- When I grow up, I am gonna do this.

- She's really nice. I hate her. (after meeting my namesake)

- I was so happy I was sad.

- I don't have anything against her. If you date her, I'll just have to kill you. (when a friend says he likes random girl X)

- He must be really young. Old men are not called 'Kunal'. (trying to guess singer Kunal Ganjawala's age)

- I like him so much I hate him.

- He's so egoistic. I love him. (SRK's "Main yahan hoon" song in 'Veer Zaara')

- He's cute but not in the 'cute' way.

- The US is very fattening.

- I really like Afridi. He needs only one bit of improvement. He should not bat so phenomenally well against India.

- His face looks bald. (When I see a guy who has just shaved)

- He had such a handsome voice. (about my eye doctor during my retina check-up -- I could not see him but I could hear him)

- Babies are so cute. And then they grow up. There should be baby bonsais.

- I love babies. As long as they are other people's.

- Indian Singaporean food is very 'loud'.

- What's wrong with forgetting my own telephone number? I don't call myself that often.

- Cricket matches are too long. They should only play highlights.

- I am not angry. I am just pissed off.

Will add on to the list as and when more things brew in my head :)

Thursday, April 14, 2005


Guys I saw in India during my recent vacation:

Guy #1

Noticed him during the wedding. Easily the best looking guy I've ever seen. In real life, that is. My blog ethics disallow me to post the sneak pic I took of him during the wedding. Too cute to be single and/or straight. Darn.

Guy #2
Known him since childhood. Used to be super cute 15 years ago. Had a slight crush on him until the day he sent me a love letter. I was in the seventh standard (secondary 1) then. Geez! Saw him again at the wedding this time. Looks like a gangster now. Darn.

Guy #3
Saw him on a hoarding poster on the streets of Hyderabad. Made me wanna pick up the phone, dial 123 and say, "Rahul". There should be a law banning cricketers from being so super cute. Darn.

At least I can post his pic on my blog!

Guy #4
Been seeing him on and off for almost two years now. Hottest guy in the world. At the same time, coolest guy in the world. Darn.

Happy Birthday to me

I turned 25 yesterday.

I was apprehensive about turning 25. Would it bring back the extremely painful and disillusioning quarter life crisis I had succesfully fought a couple of months ago? Yes, I was very very scared.

But it turned out to be the best birthday ever. A midnight surprise party by friends. A great 'welcome back' from everyone in the office. Boss walks in and says, "I can't tell you how glad I am to see you back." Another surprise party at work by colleagues. Flood of phonecalls and sms messages. Dinner and dessert with friends. Bar None. Being surrounded by people I love. Being loved by people I care about.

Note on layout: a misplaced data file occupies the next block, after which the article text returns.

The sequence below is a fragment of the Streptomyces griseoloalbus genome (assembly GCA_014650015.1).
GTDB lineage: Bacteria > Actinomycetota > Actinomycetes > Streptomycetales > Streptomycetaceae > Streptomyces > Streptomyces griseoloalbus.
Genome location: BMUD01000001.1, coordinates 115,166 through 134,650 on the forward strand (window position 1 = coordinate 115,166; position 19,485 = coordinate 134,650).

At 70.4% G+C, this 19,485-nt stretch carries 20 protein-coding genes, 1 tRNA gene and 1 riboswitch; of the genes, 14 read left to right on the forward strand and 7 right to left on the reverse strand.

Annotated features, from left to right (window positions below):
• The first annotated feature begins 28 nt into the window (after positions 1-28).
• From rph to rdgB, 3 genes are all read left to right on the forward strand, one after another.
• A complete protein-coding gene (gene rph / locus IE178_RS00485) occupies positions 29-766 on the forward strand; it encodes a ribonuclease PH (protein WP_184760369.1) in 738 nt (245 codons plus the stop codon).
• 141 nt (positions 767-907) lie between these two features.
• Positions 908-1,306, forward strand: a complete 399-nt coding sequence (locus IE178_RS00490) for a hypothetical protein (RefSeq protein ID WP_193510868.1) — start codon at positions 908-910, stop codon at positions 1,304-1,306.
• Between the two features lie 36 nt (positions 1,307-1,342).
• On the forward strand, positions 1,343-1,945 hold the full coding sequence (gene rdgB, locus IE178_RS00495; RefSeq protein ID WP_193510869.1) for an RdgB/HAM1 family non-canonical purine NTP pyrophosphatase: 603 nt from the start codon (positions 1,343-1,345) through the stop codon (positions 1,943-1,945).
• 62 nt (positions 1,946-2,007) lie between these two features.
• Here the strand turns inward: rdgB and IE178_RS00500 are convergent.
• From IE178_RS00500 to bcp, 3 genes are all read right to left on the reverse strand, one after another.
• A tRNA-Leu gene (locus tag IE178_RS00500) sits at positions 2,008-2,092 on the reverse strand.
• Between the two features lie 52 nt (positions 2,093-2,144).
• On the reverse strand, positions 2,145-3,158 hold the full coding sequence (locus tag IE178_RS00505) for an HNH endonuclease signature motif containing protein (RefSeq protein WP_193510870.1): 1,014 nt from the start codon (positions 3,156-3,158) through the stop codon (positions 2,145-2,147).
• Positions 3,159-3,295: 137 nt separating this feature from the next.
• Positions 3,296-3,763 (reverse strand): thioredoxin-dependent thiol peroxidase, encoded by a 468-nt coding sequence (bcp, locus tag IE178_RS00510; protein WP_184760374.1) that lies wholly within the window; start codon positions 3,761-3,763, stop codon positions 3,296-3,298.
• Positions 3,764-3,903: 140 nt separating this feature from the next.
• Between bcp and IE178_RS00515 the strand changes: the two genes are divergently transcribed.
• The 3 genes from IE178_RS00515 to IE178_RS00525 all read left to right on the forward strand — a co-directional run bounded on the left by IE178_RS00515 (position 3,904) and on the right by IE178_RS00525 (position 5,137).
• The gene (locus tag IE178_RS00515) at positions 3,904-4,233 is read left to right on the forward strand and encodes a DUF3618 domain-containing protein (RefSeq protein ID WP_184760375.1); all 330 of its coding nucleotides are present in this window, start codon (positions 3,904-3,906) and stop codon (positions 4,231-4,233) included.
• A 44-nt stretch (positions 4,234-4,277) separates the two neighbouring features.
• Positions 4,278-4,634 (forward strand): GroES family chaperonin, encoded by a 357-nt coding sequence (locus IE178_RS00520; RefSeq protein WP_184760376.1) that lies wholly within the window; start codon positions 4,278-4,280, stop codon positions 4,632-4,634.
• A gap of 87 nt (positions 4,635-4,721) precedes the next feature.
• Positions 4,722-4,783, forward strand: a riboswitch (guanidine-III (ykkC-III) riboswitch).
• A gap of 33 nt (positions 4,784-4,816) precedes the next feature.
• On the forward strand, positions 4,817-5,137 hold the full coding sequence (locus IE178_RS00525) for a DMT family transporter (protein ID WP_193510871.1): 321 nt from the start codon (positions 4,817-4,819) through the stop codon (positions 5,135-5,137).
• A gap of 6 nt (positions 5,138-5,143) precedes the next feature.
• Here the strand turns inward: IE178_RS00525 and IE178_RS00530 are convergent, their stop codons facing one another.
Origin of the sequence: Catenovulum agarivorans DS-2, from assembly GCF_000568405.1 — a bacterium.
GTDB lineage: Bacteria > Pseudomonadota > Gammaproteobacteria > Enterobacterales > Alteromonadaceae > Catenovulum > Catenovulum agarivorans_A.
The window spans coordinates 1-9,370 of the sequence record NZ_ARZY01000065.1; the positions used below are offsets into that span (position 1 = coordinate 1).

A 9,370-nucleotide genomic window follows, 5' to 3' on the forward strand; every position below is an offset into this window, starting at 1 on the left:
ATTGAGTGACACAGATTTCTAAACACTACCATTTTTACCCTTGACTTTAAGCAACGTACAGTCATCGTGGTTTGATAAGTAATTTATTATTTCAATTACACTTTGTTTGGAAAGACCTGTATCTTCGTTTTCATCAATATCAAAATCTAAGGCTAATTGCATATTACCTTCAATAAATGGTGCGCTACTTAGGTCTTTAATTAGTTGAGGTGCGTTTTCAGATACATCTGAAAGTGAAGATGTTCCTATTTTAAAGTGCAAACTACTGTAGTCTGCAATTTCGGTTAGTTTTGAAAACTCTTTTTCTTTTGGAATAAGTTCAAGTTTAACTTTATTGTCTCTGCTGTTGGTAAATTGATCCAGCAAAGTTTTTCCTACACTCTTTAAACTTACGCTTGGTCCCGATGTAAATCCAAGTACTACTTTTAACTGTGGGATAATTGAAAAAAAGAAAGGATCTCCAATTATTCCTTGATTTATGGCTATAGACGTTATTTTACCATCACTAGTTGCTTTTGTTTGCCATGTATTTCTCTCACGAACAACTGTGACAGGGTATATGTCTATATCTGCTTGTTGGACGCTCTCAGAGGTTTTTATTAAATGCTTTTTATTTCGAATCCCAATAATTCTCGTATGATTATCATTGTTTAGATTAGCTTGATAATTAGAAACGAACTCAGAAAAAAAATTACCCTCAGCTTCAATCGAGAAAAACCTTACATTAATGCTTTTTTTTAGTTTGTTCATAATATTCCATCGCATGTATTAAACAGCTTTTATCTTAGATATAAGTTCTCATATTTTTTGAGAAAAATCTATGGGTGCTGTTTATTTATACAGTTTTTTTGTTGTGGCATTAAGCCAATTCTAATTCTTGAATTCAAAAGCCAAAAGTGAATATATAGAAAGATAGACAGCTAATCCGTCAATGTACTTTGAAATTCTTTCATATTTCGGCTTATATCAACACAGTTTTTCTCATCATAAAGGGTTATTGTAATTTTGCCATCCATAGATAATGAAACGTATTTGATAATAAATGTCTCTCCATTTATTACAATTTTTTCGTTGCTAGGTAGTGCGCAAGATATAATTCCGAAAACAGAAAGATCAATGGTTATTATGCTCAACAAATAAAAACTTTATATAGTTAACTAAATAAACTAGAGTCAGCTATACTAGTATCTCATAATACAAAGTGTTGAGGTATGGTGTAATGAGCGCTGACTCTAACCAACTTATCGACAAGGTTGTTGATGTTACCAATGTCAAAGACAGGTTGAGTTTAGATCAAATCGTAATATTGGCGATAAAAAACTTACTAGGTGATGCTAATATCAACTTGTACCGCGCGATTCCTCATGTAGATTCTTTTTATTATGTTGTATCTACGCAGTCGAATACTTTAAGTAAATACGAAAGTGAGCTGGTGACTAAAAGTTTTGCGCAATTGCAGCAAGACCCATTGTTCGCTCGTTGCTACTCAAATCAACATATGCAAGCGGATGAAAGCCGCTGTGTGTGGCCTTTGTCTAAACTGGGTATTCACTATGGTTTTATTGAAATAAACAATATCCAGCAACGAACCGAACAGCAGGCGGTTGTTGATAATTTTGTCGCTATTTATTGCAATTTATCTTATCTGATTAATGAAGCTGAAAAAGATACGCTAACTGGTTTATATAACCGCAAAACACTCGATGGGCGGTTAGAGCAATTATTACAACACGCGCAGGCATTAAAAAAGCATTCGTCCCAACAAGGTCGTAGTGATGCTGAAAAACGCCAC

I am 25. And happy.

And nothing else matters.

Tuesday, April 12, 2005

All grown up

Priceless moments from my India trip...

- I stand at the Puri beach with my cousins and gaze at the sea. We had stood at the exact same spot and gazed at the sea exactly 15 years ago.

- My cousin brother takes me for a long drive. I had carried him in my arms when he was a baby.

- I am carrying my 1-year old nephew when he falls asleep with his head on my shoulder.

- My 6-month old niece grabs my little finger. Her entire palm is as big as my little finger.

I swear I could have cried.

Friday, April 01, 2005

Home for dinner

Going home for dinner cost me over nine hundred dollars. But these came free.

- The servants greet me with a respectful 'namaste' even though some of them have seen me from my diaper days

- Big doll in the living room (who also serves as Mom's stand-in granddaughter till my sis takes the hint) has a new dress

- I wake up to the sound of 'Beta, uthna hai?" ("Do you want to get up?") instead of an annoying alarm that implies, "If you dun get up now, you'll never make it to work on time!"

- There's always food in the fridge

- The house is always clean

- Breakfast is at the dining table

- I drink water in a glass instead of straight from the bottle

- Mom asks me thrice a day, "Do you eat properly in Singapore?"

- Mom thinks that it's a complete joke that I'm working on a book on nutrition

- Dad asks me if I know what I'm doing with my life

- Mom asks Dad to stop asking me silly questions

- Relatives ask me when and whom I'm marrying

- Little people run all over the house and refer to me as 'Aunt'

- I get a very amused "But it's almost summer, my dear!" when I switch on the water heater

- Contrary to what I believed, I don't die when I bathe with cold water

- There are no back seat belts in cars

- Dad laughs when I put on the front seat belt

- My cousins think I am insulting their driving skills when I put on the front seat belt

- People create their own zebra crossings by holding up one hand to stop traffic as they cross the road

- Taxi drivers open their mouths only twice, once to ask "Where to?" and once to tell you the fare

- The stars are visible every night

- Thums up and Maaza (and they come in a glass bottle!)

- My hair actually stays straight when I use my hair straightener (very low humidity)

- Shopkeepers give me funny looks when I say, "Thank you"

- There are ceiling fans in every room, in spite of the air-conditioners

- There are separate taps for hard and soft water

- External walls of buildings are full of movie and election posters

- Restaurants have a 'Singapore fried rice' on the menu

- Chilli sauce is green in colour

- TV ads are more interesting than the programmes they interrupt

- I want Fanta now and there's always someone to get it to me in under three minutes

Yup, looks like I'm home.